Now it was the waiting game, as they told me that this type of aneurysm causes many deficits – from organs not working, stroke-like paralysis, unable to speak or function normally. I tried not to focus on the statistics I read online, and I thought they were made to be broken.
After the surgery we had to wait for another two to three hours for her to come back to ICU. When we walked into the room it almost resembled the stock market with so many monitors, machines and different noises. The following day they were able to remove the ventilator once she was strong enough to breathe on her own. I remember just sitting there the next day massaging her feet for hours and praying for a miracle.
The following morning when I arrived she was awake and up. She was able to speak both languages fluently without slurring in about 20 minutes (Korean and English). Her motor skills were fine with no problems, but she only had about a three-minute memory at this point and remained that way for almost two weeks before the swelling on the brain went down.
She remained in the ICU for five more days until a bed was available on the neuro unit. She was able to walk to the washroom with a lot of help by the end of the first week. By the end of the second week, she was improving greatly, her short-term memory was returning and she was doing well, she was released on December 31st, 2013. Now, back to my wife.
Between January 2014 and June 2014, I had over 30 visits to the emergency department. On June 11, 2014 I had my next surgery on the right MCA temple area just back from the right eye. They were able to clip this aneurysm and the procedure went well. I went home from the hospital, but two days later had to return due to a bleed between the brain membrane and the skull bone that was putting pressure on the brain and caused me to feel like I needed to vomit.
After a week in the hospital, I was able to return home and improved daily. I was busy trying to do things and felt life was improving, especially because the trips to the ER slowed down. I arranged my next surgery for October 6th, 2014. They were going to repair the last aneurysm on the MCA left (in the speech area of the brain) and went through my skull in the temple area just behind the left eye. They completed it in about six hours using two clips. They were worried about me not being able to speak, but when I woke up in recovery the neuro doctor stopped by and asked if I could speak, I said of ‘Of course I can speak!’.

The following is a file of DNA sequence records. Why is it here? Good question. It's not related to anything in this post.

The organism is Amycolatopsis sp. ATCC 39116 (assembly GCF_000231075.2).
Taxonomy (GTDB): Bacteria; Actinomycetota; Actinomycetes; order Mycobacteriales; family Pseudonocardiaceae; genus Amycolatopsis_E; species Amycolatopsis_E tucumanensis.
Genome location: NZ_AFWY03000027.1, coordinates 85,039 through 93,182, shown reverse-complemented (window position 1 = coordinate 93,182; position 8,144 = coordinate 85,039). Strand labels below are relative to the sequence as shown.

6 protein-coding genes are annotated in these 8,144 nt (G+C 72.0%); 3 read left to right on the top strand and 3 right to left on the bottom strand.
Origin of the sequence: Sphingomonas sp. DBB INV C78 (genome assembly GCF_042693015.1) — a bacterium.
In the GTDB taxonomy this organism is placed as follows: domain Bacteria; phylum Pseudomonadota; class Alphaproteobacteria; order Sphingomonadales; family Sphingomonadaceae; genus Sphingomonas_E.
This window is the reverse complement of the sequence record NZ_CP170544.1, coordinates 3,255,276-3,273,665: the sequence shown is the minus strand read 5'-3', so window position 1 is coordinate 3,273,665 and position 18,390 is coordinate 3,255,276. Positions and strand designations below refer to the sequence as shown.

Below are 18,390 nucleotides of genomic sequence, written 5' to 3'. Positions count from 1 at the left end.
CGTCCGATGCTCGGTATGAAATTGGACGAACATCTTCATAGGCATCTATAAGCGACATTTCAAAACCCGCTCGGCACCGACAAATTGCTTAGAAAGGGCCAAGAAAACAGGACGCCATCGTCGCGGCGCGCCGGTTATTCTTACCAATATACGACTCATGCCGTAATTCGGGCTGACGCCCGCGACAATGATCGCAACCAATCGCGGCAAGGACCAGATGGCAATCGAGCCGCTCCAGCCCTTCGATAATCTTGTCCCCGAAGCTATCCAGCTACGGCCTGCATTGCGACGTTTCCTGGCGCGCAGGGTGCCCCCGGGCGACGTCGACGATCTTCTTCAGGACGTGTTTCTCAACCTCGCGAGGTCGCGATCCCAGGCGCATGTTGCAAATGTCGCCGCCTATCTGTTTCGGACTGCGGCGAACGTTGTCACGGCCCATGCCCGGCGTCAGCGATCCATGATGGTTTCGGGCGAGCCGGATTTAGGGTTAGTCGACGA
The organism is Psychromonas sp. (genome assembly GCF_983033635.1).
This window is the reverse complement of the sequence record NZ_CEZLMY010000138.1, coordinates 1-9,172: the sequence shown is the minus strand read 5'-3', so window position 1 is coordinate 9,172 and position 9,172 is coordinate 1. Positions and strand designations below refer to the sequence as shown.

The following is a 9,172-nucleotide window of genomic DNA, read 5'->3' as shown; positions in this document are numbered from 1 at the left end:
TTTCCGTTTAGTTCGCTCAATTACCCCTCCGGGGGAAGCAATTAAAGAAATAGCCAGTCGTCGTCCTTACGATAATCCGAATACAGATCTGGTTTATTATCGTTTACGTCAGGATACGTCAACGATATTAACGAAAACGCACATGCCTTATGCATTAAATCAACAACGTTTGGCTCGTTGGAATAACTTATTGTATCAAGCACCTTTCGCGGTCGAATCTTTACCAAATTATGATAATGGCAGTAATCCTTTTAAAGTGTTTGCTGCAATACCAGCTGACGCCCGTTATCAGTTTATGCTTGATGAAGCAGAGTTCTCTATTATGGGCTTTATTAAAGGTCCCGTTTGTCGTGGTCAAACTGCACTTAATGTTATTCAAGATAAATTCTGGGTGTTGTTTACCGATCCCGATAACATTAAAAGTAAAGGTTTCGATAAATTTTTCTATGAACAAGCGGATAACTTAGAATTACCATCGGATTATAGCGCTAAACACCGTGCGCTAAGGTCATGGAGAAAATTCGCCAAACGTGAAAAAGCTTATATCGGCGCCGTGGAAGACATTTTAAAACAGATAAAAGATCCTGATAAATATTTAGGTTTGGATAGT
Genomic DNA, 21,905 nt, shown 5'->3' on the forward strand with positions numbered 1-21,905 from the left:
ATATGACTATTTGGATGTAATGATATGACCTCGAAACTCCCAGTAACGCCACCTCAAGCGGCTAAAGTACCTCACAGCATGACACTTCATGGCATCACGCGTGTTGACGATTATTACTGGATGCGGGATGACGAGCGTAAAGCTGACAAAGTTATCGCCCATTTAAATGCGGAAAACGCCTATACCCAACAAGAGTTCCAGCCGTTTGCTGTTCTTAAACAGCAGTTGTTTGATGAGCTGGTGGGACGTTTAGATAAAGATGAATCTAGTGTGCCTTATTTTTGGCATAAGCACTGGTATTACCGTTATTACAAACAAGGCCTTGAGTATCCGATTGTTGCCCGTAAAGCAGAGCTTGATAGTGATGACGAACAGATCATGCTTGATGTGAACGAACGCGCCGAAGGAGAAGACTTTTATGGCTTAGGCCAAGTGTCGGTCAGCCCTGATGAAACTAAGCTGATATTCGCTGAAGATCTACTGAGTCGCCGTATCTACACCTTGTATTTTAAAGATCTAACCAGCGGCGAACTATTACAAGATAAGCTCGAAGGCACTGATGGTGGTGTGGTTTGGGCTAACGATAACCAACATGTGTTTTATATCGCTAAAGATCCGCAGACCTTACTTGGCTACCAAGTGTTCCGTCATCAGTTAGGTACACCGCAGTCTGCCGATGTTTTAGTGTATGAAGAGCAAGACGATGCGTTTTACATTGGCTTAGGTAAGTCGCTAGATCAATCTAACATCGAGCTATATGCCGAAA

They performed a follow-up angiogram on October 9th, 2014 and realized that there were more aneurysms that hadn’t showed up, deeper on the left MCA, past the area they had just operated on. Five days later, they took me back into surgery and went in through the same hole as the previous surgery. When they went in deeper they found two more aneurysms that were wrapped around the vessel and shaped like a dogs ear, and hadn’t showed up on previous scans.
One appeared to have micro bled in the past by the scar tissue they encountered around it, and the resident said it was scary thin and could have ruptured any day. They were able to remove one of the previous clips and put in two more.
I have had no lasting deficits from any of the surgeries and the neuro doctors were calling me the ‘poster child for aneurysm recovery’, too funny.
My husband and I were ask by the neuro doctors and nurses if we would consider visiting aneurysm patients and since then, have been visiting patients weekly. We are also active with the brain aneurysm support group meetings at the hospital each month to provide support to other survivors. We have been doing this for just over three years now!
A lot of people hear the word ‘aneurysm’ and they assume the worst, so we hope we can inspire and give hope to others going through a similar experience with my story.
The Joe Niekro Foundation would like to thank Jung and her husband for sharing their incredible story with us and our community! We’re sure they’re spreading a lot of hope and giving inspiration to others.
Have a story you want to share? Submit your story here.Posted on Wednesday, March 28, 2018